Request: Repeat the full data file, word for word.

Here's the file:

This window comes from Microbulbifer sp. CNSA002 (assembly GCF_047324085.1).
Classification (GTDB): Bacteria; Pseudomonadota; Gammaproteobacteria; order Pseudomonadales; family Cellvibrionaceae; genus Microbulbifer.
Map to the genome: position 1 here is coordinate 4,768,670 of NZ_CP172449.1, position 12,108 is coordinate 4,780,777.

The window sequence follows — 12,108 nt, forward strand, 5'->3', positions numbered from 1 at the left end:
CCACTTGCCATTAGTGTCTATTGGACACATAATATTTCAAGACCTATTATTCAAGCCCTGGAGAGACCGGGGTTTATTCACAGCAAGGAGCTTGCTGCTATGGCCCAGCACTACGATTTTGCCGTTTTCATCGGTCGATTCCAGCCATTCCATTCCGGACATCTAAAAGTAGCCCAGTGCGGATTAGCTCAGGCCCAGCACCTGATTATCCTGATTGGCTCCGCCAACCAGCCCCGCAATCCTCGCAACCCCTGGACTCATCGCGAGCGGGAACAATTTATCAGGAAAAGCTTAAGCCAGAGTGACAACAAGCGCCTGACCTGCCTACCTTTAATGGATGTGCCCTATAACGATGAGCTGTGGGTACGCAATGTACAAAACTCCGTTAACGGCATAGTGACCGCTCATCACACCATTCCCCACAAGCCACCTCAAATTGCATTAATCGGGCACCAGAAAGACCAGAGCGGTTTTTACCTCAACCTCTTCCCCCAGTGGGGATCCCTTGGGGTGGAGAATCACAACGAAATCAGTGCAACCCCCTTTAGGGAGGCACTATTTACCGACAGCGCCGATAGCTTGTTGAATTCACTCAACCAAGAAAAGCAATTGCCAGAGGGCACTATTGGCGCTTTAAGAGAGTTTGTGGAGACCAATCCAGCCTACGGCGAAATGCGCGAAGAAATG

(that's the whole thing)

This window comes from Microbulbifer sp. CNSA002 (assembly GCF_047324085.1).
Classification (GTDB): Bacteria; Pseudomonadota; Gammaproteobacteria; order Pseudomonadales; family Cellvibrionaceae; genus Microbulbifer.
Map to the genome: position 1 here is coordinate 4,768,670 of NZ_CP172449.1, position 12,108 is coordinate 4,780,777.

The window sequence follows — 12,108 nt, forward strand, 5'->3', positions numbered from 1 at the left end:
CCACTTGCCATTAGTGTCTATTGGACACATAATATTTCAAGACCTATTATTCAAGCCCTGGAGAGACCGGGGTTTATTCACAGCAAGGAGCTTGCTGCTATGGCCCAGCACTACGATTTTGCCGTTTTCATCGGTCGATTCCAGCCATTCCATTCCGGACATCTAAAAGTAGCCCAGTGCGGATTAGCTCAGGCCCAGCACCTGATTATCCTGATTGGCTCCGCCAACCAGCCCCGCAATCCTCGCAACCCCTGGACTCATCGCGAGCGGGAACAATTTATCAGGAAAAGCTTAAGCCAGAGTGACAACAAGCGCCTGACCTGCCTACCTTTAATGGATGTGCCCTATAACGATGAGCTGTGGGTACGCAATGTACAAAACTCCGTTAACGGCATAGTGACCGCTCATCACACCATTCCCCACAAGCCACCTCAAATTGCATTAATCGGGCACCAGAAAGACCAGAGCGGTTTTTACCTCAACCTCTTCCCCCAGTGGGGATCCCTTGGGGTGGAGAATCACAACGAAATCAGTGCAACCCCCTTTAGGGAGGCACTATTTACCGACAGCGCCGATAGCTTGTTGAATTCACTCAACCAAGAAAAGCAATTGCCAGAGGGCACTATTGGCGCTTTAAGAGAGTTTGTGGAGACCAATCCAGCCTACGGCGAAATGCGCGAAGAAATG